Wednesday, March 8, 2017

FBI's James Comey: 'There is no such thing as absolute privacy in America'; Guardian, March 8, 2017

Julian Borger, Guardian; 

FBI's James Comey: 'There is no such thing as absolute privacy in America'

[Kip Currier: 2,000th post since starting this Ethics Blog in 2010. Very thought-provoking privacy (are we now in a "post-privacy world"?) quote by FBI Director Comey--great fodder for Information Ethics class discussions, as well as around "the dinner table" and workplace water cooler/caffeine dispenser!]

"“There is no such thing as absolute privacy in America,” the FBI director, James Comey, has declared after the disclosure of a range of hacking tools used by the CIA.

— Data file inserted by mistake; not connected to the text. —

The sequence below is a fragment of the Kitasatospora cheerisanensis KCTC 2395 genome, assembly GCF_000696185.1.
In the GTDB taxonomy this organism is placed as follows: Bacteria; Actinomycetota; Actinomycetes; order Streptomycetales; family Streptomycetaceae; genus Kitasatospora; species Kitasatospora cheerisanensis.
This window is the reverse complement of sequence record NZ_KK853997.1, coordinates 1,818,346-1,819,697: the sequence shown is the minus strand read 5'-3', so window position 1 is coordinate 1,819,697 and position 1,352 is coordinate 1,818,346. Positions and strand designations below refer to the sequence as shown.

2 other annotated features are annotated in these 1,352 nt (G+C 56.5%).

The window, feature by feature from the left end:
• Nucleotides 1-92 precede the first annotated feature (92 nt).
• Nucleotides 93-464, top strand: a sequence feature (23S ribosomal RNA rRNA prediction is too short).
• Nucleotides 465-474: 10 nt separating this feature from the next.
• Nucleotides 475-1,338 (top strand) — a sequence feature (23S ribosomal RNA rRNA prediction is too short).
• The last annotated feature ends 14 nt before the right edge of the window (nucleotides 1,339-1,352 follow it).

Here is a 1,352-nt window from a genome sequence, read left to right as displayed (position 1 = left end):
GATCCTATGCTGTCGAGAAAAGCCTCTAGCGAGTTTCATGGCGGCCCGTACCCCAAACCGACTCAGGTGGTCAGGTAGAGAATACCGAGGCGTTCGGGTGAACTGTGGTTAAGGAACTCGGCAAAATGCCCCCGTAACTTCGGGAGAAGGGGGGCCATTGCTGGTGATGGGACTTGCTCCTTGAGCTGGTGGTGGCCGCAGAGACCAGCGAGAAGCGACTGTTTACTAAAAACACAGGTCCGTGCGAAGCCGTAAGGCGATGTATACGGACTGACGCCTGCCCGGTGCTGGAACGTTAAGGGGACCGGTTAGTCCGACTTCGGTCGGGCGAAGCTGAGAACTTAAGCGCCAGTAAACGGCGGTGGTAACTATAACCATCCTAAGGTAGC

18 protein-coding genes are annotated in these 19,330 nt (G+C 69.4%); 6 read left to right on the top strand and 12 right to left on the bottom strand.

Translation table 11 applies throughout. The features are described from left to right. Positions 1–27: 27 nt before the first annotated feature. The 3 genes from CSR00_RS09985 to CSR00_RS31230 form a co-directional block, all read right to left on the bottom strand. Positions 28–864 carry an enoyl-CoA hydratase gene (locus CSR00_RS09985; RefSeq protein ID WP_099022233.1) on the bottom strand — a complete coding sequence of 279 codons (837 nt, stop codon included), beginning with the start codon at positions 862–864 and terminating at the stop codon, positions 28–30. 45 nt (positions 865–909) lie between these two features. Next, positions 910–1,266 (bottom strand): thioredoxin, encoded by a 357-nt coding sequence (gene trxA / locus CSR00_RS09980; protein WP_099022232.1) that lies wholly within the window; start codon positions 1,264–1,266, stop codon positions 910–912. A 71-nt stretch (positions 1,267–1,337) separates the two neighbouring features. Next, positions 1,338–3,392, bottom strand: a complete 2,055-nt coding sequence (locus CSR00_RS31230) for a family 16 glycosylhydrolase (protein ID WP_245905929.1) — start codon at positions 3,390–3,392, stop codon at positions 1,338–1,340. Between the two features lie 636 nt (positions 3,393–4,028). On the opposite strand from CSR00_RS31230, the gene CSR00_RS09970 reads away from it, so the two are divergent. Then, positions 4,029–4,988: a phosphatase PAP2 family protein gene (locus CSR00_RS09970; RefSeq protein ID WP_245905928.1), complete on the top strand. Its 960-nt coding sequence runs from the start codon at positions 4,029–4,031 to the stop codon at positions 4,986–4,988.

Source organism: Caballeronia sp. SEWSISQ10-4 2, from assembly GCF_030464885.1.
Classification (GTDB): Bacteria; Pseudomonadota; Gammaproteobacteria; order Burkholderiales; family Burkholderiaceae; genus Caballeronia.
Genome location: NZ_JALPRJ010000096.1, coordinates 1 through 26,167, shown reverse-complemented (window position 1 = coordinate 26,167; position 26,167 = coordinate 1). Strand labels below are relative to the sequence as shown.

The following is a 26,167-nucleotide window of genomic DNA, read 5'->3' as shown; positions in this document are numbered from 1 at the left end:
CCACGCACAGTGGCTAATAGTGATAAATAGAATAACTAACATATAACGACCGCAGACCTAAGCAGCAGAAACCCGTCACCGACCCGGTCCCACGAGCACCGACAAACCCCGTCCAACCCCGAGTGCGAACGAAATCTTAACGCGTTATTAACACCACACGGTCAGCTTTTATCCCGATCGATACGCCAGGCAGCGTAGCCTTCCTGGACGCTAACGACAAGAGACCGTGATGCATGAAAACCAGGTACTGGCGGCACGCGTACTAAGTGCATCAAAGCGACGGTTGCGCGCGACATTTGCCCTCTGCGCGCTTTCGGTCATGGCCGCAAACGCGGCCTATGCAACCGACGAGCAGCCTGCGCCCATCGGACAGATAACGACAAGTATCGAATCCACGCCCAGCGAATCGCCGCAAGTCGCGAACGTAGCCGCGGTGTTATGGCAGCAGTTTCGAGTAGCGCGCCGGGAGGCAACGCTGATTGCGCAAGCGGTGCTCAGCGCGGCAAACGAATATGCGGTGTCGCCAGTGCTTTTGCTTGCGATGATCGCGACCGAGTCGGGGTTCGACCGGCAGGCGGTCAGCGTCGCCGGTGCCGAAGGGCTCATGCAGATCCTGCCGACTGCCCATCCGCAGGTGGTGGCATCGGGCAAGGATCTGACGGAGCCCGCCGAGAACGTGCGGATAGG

Comey was delivering prepared remarks at a cybersecurity conference in Boston, but his assessment has deepened privacy concerns already raised by the details of CIA tools to hack consumer electronics for espionage published by WikiLeaks on Tuesday.

“All of us have a reasonable expectation of privacy in our homes, in our cars, and in our devices. But it also means with good reason, in court, government, through law enforcement, can invade our private spaces,” Comey said at the conference on Wednesday. “Even our memories aren’t private. Any of us can be compelled to say what we saw … In appropriate circumstances, a judge can compel any of us to testify in court on those private communications.”"

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